LONDON, 2 November 2006 (UNODC) - At a meeting today in London to launch a campaign on shared responsibility and the global problem of illicit drugs, the head of the United Nations Office on Drugs and Crime (UNODC), Antonio Maria Costa, warned Europe that it was heading for a cocaine crisis.
In addressing the meeting, sponsored by the Government of Colombia, Mr. Costa observed that in most of the world, demand for cocaine was stable or even dropping. Coca cultivation had been slashed by a quarter in the past five years. Seizures of cocaine had almost doubled during that period. He noted that "an astounding 42% of all cocaine produced was seized in 2005".
But this drug control progress was being undercut by an upward trend in cocaine abuse in Europe, particularly in Italy, Spain and the United Kingdom. The level of cocaine use in Spain - which was 3% among those aged 15 to 64 - now exceeded (for the first time ever) levels of cocaine use in the United States. And the UK was not far behind. In 2005, annual prevalence for cocaine use there was 2.4%, up from 0.6% a decade earlier. Ten years ago, in Spain 7% of all new clients entering treatment for drug abuse were addicted to cocaine. In 2002 it was 42%: "I would bet that the proportion has continued to rise since then", said Mr. Costa.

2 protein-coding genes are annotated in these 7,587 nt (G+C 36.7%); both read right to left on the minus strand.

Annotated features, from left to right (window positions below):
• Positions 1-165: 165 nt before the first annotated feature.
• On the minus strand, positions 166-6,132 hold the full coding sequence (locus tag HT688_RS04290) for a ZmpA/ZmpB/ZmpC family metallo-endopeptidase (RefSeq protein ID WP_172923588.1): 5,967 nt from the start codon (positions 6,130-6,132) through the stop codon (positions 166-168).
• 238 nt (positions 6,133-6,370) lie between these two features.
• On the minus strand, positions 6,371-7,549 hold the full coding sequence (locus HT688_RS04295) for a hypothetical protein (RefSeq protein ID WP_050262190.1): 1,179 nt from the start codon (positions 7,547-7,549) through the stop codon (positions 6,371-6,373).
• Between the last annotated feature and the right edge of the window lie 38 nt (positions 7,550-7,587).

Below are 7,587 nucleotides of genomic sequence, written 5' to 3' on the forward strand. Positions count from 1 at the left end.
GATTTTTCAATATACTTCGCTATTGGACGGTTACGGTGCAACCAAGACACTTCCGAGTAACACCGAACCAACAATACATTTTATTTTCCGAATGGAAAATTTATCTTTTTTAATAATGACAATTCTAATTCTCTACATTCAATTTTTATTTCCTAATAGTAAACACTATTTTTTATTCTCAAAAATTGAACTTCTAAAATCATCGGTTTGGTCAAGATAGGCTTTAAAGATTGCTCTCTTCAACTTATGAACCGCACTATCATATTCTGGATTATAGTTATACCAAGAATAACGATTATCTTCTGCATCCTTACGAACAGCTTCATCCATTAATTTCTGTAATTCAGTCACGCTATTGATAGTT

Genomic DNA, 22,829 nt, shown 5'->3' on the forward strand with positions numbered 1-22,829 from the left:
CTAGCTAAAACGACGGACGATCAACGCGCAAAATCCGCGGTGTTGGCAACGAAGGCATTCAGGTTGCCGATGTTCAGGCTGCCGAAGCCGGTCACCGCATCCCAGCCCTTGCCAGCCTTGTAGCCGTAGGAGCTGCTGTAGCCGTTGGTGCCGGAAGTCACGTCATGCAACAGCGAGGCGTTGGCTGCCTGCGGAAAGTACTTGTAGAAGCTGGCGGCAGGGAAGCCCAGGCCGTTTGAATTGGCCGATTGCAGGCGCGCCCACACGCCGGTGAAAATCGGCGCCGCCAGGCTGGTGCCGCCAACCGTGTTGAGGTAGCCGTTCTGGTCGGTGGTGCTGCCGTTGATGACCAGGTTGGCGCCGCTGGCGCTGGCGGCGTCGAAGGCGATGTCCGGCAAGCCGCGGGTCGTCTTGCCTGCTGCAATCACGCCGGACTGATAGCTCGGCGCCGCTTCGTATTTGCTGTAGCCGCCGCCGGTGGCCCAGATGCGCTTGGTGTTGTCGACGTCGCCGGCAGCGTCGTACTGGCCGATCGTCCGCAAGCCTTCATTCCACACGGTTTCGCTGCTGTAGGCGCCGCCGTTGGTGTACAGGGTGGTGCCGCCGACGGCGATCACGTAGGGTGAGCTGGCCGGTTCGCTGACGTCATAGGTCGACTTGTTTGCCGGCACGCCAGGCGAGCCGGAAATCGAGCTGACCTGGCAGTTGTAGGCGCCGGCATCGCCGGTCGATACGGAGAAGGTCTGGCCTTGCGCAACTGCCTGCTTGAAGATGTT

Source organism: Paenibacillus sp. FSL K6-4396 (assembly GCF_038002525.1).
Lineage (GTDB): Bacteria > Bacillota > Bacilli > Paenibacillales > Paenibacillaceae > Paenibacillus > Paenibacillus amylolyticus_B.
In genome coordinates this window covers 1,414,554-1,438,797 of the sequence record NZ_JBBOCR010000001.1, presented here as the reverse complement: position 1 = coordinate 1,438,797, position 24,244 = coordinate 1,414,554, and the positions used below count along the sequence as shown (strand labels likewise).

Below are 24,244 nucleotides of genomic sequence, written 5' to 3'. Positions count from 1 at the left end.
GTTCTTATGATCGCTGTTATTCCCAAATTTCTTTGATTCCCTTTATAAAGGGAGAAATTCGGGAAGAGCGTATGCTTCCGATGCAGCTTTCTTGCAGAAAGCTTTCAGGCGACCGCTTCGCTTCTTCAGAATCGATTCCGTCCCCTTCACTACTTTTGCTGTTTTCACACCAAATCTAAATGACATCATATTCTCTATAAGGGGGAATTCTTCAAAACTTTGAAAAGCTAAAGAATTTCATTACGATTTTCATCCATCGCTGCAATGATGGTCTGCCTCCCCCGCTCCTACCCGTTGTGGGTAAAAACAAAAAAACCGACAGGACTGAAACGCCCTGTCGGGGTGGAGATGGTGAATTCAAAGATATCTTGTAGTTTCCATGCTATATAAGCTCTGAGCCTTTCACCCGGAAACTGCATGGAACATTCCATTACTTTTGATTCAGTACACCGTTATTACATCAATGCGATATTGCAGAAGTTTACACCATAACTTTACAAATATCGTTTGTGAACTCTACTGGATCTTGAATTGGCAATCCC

"Wake up Europe! You are heading for a crisis", warned Costa. He said that both addicts and governments were in denial. "Cocaine users are not only harming themselves and, potentially, others. They are contributing to the destruction of the environment, and bankrolling drug traffickers, insurgents and terrorists. Keep that in mind next time you think a line of coke is trendy and harmless."
He said that Europe had a credibility problem when telling Andean countries to reduce supply since the drug habits of Europeans were creating the demand that drives coca cultivation. In agreement with the host of the meeting, Vice President of Colombia, Francisco Santos, Mr. Costa said that it was time to get serious about assuming a shared responsibility for the drug problem, for example by providing more assistance to coca farmers in order to encourage sustainable alternative development.
The head of UNODC cautioned that supply control was not enough. Even if all 900-odd tons of Andean cocaine were seized this year, as many tons would be produced next year. And even if Andean farmers gave up all their coca crops, demand by the world's 13 million cocaine addicts would generate as much cultivation somewhere else.
"Plainly speaking", concluded Mr. Costa, "the mother of all drug control challenges is drug prevention, treatment and rehabilitation." He said this too was a shared responsibility for the entire community and that drugs were too big a problem to be left to drug experts.
Mr. Costa's complete statement is available at /unodc/speech_2006_11_02.html
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